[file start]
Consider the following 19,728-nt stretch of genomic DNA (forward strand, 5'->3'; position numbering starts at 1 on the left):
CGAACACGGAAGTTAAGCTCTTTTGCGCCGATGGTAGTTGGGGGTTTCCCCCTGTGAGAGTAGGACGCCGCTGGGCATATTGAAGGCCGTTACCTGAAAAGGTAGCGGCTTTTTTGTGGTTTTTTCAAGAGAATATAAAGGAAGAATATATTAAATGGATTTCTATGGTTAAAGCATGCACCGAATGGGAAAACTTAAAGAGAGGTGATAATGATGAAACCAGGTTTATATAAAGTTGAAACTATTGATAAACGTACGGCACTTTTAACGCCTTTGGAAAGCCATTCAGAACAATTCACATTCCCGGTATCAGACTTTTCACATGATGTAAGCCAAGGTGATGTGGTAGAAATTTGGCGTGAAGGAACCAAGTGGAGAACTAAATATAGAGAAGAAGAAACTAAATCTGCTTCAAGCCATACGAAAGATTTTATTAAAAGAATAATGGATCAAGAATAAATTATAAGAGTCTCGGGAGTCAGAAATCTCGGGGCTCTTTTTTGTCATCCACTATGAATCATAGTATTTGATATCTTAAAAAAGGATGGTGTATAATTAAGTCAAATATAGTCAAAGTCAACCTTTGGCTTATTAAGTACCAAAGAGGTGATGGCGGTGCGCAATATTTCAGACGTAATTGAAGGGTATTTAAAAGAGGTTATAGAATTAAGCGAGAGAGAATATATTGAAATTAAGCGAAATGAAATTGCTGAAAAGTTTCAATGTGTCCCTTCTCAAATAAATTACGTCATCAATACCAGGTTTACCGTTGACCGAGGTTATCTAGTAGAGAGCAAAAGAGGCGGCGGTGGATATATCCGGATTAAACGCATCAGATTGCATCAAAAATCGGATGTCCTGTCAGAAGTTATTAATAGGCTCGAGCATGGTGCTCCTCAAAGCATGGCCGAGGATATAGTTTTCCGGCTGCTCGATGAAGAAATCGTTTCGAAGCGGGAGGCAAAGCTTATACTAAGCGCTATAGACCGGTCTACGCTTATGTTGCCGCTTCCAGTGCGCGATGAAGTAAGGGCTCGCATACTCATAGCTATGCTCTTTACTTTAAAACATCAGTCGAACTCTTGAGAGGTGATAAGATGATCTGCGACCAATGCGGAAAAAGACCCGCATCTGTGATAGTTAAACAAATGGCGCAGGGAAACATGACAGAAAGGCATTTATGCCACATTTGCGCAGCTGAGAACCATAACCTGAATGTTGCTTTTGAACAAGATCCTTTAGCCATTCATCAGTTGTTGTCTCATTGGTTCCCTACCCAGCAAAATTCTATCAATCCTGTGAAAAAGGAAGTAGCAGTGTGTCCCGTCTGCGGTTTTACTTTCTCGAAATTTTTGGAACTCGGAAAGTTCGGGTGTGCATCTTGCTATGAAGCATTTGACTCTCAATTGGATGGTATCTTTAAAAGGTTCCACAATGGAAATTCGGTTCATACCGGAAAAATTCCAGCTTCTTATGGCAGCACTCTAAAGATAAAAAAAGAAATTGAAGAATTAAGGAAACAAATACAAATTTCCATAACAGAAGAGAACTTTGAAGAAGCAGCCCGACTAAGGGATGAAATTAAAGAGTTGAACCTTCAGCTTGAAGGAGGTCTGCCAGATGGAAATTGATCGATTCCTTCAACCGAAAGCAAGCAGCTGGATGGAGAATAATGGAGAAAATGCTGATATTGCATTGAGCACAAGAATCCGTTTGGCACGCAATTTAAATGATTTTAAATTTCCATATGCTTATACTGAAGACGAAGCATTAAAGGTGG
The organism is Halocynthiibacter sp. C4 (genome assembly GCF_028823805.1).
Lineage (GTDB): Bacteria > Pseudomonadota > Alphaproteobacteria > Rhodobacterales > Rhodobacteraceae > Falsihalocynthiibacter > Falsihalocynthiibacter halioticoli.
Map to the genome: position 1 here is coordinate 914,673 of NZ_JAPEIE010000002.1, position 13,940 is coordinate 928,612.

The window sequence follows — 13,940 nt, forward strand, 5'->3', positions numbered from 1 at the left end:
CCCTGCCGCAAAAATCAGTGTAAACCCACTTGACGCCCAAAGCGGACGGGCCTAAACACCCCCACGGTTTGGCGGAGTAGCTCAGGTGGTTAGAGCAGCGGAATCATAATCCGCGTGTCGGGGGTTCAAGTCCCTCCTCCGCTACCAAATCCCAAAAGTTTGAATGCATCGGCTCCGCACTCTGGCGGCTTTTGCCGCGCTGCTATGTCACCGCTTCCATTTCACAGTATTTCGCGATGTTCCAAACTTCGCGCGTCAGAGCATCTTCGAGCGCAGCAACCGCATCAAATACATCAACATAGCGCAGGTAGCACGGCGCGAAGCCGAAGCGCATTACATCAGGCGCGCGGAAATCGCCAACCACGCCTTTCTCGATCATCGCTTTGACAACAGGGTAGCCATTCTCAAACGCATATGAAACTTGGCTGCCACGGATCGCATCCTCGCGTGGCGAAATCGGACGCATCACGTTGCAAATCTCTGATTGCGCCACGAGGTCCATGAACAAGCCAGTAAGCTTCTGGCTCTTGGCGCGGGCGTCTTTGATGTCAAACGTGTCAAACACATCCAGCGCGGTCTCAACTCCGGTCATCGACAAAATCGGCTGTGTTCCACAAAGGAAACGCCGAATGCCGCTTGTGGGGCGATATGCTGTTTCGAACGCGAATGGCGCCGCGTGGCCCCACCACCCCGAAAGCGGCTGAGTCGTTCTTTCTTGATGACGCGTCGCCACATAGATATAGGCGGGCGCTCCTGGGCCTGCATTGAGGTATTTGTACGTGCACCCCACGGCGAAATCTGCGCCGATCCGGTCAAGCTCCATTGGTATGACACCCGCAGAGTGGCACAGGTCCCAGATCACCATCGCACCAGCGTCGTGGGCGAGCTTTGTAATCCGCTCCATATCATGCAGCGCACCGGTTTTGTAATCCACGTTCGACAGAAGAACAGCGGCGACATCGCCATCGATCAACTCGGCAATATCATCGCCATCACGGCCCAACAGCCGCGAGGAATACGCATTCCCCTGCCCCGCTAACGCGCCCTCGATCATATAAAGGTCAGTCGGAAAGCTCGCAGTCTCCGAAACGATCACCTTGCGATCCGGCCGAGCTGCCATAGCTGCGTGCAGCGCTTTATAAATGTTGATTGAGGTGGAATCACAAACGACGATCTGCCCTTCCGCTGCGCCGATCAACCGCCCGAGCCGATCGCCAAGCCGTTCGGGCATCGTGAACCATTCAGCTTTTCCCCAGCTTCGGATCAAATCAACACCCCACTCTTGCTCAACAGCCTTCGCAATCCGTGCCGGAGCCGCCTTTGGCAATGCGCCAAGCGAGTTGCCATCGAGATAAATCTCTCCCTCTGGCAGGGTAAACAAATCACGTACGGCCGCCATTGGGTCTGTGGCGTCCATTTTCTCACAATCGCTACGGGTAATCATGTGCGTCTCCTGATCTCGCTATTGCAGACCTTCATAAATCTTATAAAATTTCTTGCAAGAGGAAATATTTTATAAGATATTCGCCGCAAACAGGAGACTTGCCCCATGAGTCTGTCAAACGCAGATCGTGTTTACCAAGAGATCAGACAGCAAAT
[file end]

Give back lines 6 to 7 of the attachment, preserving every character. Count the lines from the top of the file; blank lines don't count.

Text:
The window sequence follows — 13,940 nt, forward strand, 5'->3', positions numbered from 1 at the left end:
CCCTGCCGCAAAAATCAGTGTAAACCCACTTGACGCCCAAAGCGGACGGGCCTAAACACCCCCACGGTTTGGCGGAGTAGCTCAGGTGGTTAGAGCAGCGGAATCATAATCCGCGTGTCGGGGGTTCAAGTCCCTCCTCCGCTACCAAATCCCAAAAGTTTGAATGCATCGGCTCCGCACTCTGGCGGCTTTTGCCGCGCTGCTATGTCACCGCTTCCATTTCACAGTATTTCGCGATGTTCCAAACTTCGCGCGTCAGAGCATCTTCGAGCGCAGCAACCGCATCAAATACATCAACATAGCGCAGGTAGCACGGCGCGAAGCCGAAGCGCATTACATCAGGCGCGCGGAAATCGCCAACCACGCCTTTCTCGATCATCGCTTTGACAACAGGGTAGCCATTCTCAAACGCATATGAAACTTGGCTGCCACGGATCGCATCCTCGCGTGGCGAAATCGGACGCATCACGTTGCAAATCTCTGATTGCGCCACGAGGTCCATGAACAAGCCAGTAAGCTTCTGGCTCTTGGCGCGGGCGTCTTTGATGTCAAACGTGTCAAACACATCCAGCGCGGTCTCAACTCCGGTCATCGACAAAATCGGCTGTGTTCCACAAAGGAAACGCCGAATGCCGCTTGTGGGGCGATATGCTGTTTCGAACGCGAATGGCGCCGCGTGGCCCCACCACCCCGAAAGCGGCTGAGTCGTTCTTTCTTGATGACGCGTCGCCACATAGATATAGGCGGGCGCTCCTGGGCCTGCATTGAGGTATTTGTACGTGCACCCCACGGCGAAATCTGCGCCGATCCGGTCAAGCTCCATTGGTATGACACCCGCAGAGTGGCACAGGTCCCAGATCACCATCGCACCAGCGTCGTGGGCGAGCTTTGTAATCCGCTCCATATCATGCAGCGCACCGGTTTTGTAATCCACGTTCGACAGAAGAACAGCGGCGACATCGCCATCGATCAACTCGGCAATATCATCGCCATCACGGCCCAACAGCCGCGAGGAATACGCATTCCCCTGCCCCGCTAACGCGCCCTCGATCATATAAAGGTCAGTCGGAAAGCTCGCAGTCTCCGAAACGATCACCTTGCGATCCGGCCGAGCTGCCATAGCTGCGTGCAGCGCTTTATAAATGTTGATTGAGGTGGAATCACAAACGACGATCTGCCCTTCCGCTGCGCCGATCAACCGCCCGAGCCGATCGCCAAGCCGTTCGGGCATCGTGAACCATTCAGCTTTTCCCCAGCTTCGGATCAAATCAACACCCCACTCTTGCTCAACAGCCTTCGCAATCCGTGCCGGAGCCGCCTTTGGCAATGCGCCAAGCGAGTTGCCATCGAGATAAATCTCTCCCTCTGGCAGGGTAAACAAATCACGTACGGCCGCCATTGGGTCTGTGGCGTCCATTTTCTCACAATCGCTACGGGTAATCATGTGCGTCTCCTGATCTCGCTATTGCAGACCTTCATAAATCTTATAAAATTTCTTGCAAGAGGAAATATTTTATAAGATATTCGCCGCAAACAGGAGACTTGCCCCATGAGTCTGTCAAACGCAGATCGTGTTTACCAAGAGATCAGACAGCAAAT